Most of us are aware of the fact that there are limits to the amount an insurance policy covers for different types of property. A well-known example is jewelry coverage. Some of these limits appear in the ‘personal property limit’ section of your policy. There are, however, other limits known as ‘special limits of liability that often appear in less obvious sections of the policy document. Unless you familiarize yourself with these limits, you could end up feeling shortchanged in the event of a claim.
What Exactly is Meant by The Term Special Limit of Liability?
A good example is when you have jewelry worth $50,000 and cash to the amount of $20,000 in your home. If you were to have a loss, you might end up getting only a relatively small amount in the event of a claim.
This could happen because somewhere in the policy document it was stipulated that jewelry and cash are only covered to a specific maximum amount.
The only way to prevent disappointment in the event of a claim is to know exactly what your insurance policy covers and to schedule items that are not fully covered on a special endorsement or rider.
Where Can One Find the Special Limits in Your Insurance Policy?
In a standard homeowner policy, these limits can be found under the “Coverage C: Personal Property” heading. A similar practice is normally followed in renters or condo insurance policies.
10 Special Limits Everyone Should Know About
Make sure you understand the implications of these special limits and if you need higher coverage, talk to your insurance agency.
Jewelry, Watches, and Precious Stones
This might be the most common special limit. It places a maximum on the amount the insurer will pay out for jewelry, watches, precious (and semi-precious) stones, and furs in case of theft.
This section will, therefore, determine how much the insurance agency pays out if your wedding ring is stolen. If you e.g. have a wedding ring that cost $25,000 and your standard policy only covers $2,000, you may want to purchase separate insurance or a rider to cover the difference.
This covers banknotes, bills, coins, smart cards, stored-value cards, and even certain precious metals.
Silver, Platinum-ware, Gold, And Plated-ware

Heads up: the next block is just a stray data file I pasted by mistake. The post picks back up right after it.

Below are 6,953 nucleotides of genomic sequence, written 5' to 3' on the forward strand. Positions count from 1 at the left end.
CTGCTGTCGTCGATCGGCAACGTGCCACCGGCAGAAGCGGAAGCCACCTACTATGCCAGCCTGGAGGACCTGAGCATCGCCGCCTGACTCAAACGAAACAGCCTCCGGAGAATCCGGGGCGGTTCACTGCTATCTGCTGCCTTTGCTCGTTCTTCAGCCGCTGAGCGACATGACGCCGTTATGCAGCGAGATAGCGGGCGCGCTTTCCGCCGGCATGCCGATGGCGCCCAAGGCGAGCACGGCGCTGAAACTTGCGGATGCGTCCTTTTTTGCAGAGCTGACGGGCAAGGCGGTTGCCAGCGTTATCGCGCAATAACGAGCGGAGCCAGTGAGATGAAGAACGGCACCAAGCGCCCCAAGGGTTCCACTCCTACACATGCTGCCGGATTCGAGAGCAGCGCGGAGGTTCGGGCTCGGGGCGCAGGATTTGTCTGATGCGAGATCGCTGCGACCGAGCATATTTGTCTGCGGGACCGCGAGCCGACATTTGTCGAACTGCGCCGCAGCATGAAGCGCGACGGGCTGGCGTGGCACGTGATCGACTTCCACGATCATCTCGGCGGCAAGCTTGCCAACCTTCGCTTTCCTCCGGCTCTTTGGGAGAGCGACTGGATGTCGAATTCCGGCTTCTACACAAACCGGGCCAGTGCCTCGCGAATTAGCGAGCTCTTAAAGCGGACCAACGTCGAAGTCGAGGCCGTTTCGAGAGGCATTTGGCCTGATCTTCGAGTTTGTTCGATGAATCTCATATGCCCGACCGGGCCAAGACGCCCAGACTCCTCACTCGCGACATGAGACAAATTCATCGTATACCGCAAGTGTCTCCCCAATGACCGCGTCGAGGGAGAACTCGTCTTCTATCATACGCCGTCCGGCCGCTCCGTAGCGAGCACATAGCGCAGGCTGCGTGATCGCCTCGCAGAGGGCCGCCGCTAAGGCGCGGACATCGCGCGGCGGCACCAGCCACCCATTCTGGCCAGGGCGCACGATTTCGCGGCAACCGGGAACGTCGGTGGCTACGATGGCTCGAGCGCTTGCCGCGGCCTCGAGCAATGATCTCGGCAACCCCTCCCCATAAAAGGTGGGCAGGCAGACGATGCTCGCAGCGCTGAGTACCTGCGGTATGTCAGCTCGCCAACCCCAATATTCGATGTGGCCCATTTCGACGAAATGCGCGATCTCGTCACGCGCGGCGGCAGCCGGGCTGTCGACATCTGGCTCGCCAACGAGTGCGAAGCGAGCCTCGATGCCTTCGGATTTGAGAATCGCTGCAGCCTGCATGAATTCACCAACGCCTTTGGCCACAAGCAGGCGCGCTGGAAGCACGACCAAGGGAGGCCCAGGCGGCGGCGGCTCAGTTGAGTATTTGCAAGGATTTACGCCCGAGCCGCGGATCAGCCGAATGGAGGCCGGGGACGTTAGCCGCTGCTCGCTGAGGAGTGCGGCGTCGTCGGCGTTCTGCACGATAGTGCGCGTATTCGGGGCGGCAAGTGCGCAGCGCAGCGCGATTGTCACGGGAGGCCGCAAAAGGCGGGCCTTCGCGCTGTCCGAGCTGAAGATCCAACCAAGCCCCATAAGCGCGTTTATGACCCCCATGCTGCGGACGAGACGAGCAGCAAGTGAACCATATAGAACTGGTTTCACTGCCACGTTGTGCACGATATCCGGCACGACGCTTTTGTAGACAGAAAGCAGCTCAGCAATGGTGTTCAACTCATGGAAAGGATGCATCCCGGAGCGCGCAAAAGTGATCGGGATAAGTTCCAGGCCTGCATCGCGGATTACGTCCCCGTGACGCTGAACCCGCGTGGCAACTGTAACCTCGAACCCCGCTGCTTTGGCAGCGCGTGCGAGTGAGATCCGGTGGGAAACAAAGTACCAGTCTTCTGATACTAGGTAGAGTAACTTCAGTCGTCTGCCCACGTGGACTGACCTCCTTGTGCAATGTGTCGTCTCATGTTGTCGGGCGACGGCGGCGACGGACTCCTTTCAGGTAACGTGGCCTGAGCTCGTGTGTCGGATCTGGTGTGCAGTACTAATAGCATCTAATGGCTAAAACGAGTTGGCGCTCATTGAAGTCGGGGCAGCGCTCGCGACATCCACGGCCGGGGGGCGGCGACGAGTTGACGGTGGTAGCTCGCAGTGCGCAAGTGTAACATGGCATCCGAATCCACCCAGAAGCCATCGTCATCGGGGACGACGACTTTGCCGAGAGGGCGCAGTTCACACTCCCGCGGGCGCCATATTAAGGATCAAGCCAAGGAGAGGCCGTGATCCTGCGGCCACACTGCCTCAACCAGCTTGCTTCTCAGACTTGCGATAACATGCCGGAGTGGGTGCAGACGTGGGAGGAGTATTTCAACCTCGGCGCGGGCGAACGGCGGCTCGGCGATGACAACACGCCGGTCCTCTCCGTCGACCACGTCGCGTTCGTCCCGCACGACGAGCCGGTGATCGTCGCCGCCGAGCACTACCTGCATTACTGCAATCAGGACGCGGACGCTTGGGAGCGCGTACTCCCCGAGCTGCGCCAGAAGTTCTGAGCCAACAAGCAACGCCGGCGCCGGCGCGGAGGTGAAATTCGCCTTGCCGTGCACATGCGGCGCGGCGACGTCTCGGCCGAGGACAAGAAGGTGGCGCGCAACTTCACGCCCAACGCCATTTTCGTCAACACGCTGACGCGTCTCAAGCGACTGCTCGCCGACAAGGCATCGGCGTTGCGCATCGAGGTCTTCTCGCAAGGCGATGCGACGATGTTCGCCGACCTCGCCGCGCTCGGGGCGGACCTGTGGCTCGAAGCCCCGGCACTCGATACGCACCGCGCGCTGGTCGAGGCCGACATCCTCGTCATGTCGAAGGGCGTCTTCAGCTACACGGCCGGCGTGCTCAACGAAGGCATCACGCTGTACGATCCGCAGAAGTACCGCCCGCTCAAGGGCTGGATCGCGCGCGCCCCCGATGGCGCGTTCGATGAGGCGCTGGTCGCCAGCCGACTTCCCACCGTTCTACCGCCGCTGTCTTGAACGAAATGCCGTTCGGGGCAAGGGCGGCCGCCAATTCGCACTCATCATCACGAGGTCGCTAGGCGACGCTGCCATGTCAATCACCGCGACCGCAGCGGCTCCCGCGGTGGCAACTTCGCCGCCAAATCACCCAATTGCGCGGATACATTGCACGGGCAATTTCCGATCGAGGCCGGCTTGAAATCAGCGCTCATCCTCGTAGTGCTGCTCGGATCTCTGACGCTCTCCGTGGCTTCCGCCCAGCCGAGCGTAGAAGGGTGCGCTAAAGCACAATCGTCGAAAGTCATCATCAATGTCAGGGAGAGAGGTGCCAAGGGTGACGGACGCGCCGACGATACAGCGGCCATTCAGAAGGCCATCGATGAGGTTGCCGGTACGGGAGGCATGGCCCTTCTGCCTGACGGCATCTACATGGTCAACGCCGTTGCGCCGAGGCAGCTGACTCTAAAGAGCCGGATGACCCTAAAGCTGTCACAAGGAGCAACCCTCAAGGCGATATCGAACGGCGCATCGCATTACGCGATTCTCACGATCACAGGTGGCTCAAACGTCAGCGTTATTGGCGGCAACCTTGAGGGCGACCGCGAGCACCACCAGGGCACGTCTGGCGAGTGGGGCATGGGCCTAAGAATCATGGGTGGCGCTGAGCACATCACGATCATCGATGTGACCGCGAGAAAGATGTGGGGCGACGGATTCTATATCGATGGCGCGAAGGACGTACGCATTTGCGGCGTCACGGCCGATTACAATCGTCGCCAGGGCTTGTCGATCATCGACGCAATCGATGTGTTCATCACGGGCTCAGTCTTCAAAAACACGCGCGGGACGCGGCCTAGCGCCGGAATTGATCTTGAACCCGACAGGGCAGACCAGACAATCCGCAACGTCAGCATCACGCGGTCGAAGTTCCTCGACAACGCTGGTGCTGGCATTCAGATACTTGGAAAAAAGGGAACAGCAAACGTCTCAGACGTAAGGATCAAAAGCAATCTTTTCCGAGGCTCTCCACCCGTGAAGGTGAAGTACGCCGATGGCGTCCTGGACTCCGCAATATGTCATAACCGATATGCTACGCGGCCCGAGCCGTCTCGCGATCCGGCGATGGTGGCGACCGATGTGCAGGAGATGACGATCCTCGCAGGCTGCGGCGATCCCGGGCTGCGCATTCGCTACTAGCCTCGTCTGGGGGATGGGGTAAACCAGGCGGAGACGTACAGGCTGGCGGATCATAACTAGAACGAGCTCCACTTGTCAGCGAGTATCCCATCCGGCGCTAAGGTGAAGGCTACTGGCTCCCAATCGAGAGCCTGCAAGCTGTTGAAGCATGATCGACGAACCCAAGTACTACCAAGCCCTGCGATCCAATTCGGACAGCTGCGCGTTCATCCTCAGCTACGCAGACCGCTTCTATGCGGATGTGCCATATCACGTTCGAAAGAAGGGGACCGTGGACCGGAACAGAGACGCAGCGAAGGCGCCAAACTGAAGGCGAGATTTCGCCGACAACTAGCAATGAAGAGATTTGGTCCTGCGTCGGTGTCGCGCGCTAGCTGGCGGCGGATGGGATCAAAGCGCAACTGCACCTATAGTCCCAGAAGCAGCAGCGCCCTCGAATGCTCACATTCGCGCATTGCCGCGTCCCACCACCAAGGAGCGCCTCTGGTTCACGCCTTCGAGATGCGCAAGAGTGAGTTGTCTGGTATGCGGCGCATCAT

It’s probably less common today to own valuables like these than a hundred years ago. If you do, however, and the maximum amount stipulated in this section is insufficient, consider buying additional insurance.
This section sets out the coverage you have for firearms plus all related equipment.
Fine Art, Collections, and Collectibles
Items like these might not appear in the policy’s Special Limits of Insurance section – you might have to search to find them. If you own expensive items that belong in any of these categories, make sure that you discuss the situation with your insurance agent to make 100% sure they are covered, and for how much.
Accounts and Securities
Here we are referring to things like evidence of debt, deeds, notes, letters of credit, personal records, manuscripts, tickets, passports, and stamps.
On-Premises versus. Off-Premises
In the case of property that is used primarily for business purposes, this section will typically have separate limits for ‘on-premises’ and ‘off-premises’ usage. For off-premises use, the coverage might be as little as $500. If you need more, you might have to increase your coverage.
What is particularly important in this regard is that if you run any type of business from home, your insurance agency must know about it, or your coverage might become null and void.
Scrutinize your policy for special limits on items like computers, tablets, smartphones, gaming consoles and other electronic devices, sports equipment, and bicycles. Increase the coverage where needed.
Final Words: Help Is at Your Fingertips
Reviewing the special limits of your insurance policy could one day save you a significant amount of money. And discussing anything that is not immediately clear with one of our agents is a great way to make sure that your possessions are in fact covered for the amounts you believe they are.